Rolling Stone - 4 stars out of 5 -- "These 12 songs map out a concise history of American soul, with a heavy dose of New Orleans strut..."
Audio Mixer: Niko Bolas.
Recording information: Blackbird Studios, Nashville, TN; The Barn, Napa Valley, CA.
Photographer: Danny Clinch.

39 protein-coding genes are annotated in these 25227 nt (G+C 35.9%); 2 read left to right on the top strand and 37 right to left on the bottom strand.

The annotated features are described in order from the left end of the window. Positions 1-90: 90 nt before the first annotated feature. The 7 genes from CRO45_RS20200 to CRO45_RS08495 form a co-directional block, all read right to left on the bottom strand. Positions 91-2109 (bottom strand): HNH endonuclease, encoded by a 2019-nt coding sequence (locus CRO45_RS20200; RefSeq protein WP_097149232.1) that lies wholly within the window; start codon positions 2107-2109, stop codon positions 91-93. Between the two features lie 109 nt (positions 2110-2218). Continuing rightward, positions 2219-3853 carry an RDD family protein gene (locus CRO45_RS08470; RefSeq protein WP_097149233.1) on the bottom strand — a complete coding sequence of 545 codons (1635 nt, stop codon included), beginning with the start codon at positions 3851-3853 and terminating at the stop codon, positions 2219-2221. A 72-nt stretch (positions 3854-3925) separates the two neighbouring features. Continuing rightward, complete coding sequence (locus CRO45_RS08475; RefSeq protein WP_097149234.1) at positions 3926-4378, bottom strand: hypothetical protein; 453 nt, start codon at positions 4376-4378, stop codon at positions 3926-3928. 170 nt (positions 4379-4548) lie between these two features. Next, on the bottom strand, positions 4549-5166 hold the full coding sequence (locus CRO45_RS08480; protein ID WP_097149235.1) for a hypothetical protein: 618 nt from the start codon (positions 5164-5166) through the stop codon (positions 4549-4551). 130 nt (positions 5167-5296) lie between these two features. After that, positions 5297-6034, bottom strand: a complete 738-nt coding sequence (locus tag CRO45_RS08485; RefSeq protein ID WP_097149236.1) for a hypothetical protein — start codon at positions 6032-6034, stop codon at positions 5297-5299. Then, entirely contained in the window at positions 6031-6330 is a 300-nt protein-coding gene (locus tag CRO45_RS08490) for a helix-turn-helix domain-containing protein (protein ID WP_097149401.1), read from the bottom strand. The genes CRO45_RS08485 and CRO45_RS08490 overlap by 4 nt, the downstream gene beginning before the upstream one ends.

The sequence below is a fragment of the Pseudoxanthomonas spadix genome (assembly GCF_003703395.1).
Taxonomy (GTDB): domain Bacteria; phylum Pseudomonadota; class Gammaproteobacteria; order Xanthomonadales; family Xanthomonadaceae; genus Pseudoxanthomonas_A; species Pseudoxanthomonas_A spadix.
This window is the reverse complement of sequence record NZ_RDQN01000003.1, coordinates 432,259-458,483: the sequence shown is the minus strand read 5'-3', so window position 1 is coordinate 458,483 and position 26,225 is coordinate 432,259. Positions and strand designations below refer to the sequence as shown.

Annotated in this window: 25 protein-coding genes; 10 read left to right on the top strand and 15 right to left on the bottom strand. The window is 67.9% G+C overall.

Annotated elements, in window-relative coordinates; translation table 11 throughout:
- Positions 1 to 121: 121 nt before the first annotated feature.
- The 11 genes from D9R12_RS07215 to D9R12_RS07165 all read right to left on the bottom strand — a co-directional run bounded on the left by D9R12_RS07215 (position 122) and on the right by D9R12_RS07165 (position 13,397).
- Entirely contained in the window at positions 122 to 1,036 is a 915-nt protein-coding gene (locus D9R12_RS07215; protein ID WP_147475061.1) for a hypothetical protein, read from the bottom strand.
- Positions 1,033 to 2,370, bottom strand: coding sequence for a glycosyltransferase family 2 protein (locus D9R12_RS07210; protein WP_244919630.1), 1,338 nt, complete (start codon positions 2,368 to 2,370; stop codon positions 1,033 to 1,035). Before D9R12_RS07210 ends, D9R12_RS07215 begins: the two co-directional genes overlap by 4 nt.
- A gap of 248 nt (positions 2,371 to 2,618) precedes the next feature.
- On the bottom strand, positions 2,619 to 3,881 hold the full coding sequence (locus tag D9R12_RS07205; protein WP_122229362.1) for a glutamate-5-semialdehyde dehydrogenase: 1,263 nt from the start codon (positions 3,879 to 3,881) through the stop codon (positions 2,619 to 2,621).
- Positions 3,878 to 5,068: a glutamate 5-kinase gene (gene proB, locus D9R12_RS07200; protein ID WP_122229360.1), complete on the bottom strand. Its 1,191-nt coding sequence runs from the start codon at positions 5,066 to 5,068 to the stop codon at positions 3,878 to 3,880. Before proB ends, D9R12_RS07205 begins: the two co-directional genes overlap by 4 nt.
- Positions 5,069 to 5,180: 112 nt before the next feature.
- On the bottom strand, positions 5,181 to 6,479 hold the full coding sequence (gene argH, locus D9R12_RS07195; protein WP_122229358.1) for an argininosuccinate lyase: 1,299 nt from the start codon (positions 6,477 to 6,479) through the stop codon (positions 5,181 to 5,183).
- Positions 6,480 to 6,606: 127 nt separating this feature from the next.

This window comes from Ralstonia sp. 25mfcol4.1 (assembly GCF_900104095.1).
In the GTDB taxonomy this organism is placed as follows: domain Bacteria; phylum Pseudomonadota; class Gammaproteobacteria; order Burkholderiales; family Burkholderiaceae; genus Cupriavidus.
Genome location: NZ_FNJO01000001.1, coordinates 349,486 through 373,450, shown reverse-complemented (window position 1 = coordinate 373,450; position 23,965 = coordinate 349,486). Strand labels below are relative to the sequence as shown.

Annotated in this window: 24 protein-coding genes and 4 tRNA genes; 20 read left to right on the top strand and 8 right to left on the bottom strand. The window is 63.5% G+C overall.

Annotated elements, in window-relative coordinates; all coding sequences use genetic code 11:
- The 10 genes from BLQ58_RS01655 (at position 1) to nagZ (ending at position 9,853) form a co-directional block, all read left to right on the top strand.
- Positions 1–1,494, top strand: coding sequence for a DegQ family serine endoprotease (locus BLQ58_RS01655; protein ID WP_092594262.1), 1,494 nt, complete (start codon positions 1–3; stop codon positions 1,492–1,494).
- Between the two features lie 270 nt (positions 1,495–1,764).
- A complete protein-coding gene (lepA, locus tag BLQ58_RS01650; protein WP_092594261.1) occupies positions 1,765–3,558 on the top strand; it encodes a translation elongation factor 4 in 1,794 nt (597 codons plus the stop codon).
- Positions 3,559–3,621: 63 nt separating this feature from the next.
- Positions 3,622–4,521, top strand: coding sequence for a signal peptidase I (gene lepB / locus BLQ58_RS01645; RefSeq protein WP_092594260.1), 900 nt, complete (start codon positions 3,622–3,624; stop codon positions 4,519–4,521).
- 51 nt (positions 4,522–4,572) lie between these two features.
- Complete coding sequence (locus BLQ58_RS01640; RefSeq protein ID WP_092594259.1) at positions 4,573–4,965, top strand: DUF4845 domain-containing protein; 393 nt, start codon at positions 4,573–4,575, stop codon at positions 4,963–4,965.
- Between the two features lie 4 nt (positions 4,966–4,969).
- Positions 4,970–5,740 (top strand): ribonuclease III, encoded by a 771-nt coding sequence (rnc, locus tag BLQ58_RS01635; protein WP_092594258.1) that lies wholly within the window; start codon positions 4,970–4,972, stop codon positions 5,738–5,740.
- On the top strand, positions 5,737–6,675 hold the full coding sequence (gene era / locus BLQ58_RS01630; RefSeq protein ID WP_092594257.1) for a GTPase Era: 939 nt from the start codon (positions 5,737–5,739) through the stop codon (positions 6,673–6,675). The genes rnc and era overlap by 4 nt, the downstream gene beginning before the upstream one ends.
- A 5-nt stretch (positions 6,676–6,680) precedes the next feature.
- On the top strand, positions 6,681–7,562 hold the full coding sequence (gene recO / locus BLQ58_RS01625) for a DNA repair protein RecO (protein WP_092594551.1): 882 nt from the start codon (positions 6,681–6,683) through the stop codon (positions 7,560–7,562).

Boz Scaggs follows 2013's killer Memphis with a second Tennessee album. A Fool to Care was recorded over four days with producer/drummer Steve Jordan and a core band of guitarist Ray Parker, Jr. and bassist Willie Weeks at Nashville's Blackbird Studio. These 12 songs are primarily covers that reflect various sources, the most prevalent among them being R&B and soul. The band is augmented occasionally with strings, horns, and Music City luminaries including guitarists Reggie Young and Al Anderson and pedal steel boss Paul Franklin. Simply put, there is no filler here -- virtually every song is a highlight. The opener is a swaggering, horn-drenched presentation of Dorothy LaBostrie and McKinley Millet's "Rich Woman." Scaggs' reading is inspired by Li'l Millet & His Creoles' 1955 version more than Canned Heat's or Robert Plant and Alison Krauss'. The title track was cut as a country swing tune by author Ted Daffan in 1940. Scaggs reads it through the New Orleans R&B of Fats Domino. And speaking of NOLA, Bobby Charles and Rick Danko's "Small Town Talk" is executed flawlessly with slippery breaks by Jordan and a simmering B-3 by Jim Cox. "Hell to Pay" is an original, a badass blues driven by Weeks' funky upright bass. Sung in duet with Bonnie Raitt (who also plays mean slide here), Scaggs takes an all too rare guitar solo. "Last Tango on 16th Street" melds Carlos Gardel, West Coast jazz, and Brechtian drama. Scaggs' delivery is full of restrained empathy, not pity. His version of Richard Hawley's otherworldly waltz "There's a Storm a Comin'" features Franklin's pedal steel crying amid accordion, bass, bump organ, and B-3. It is an elegant outlier here. Scaggs offers Curtis Mayfield's "I'm So Proud" with an expressive falsetto that would make the composer proud. Huey P. Smith's 1958 classic "High Blood Pressure" is rendered raw, ragged, and raucous. That shimmering falsetto returns to Memphis in a grooving version of Al Green's "Full of Fire" before slipping toward smooth Philly soul with a gorgeous take on the Spinners' 1974 classic "Love Don't Love Nobody." But Scaggs saves the very best for last. He teams with Lucinda Williams for Richard Manuel's (the Band) "Whispering Pines." Franklin's steel returns in a breezy, warm, atmospheric arrangement that relies on the depth in Jordan's floor tom-toms. The contrast between Williams' bluesy, grainy contralto and Scaggs' soul-basted croon underscores the wrenching heartbreak in the lyric. Ultimately, A Fool to Care is not only a companion to Memphis, but also to 1997's Come on Home and his earliest (pre-Silk Degrees) sides. Scaggs' voice is unmarked by time. Whether singing new or old songs, he presents them in the moment as living, breathing entities. He remains a song interpreter who has few -- if any -- peers. ~ Thom Jurek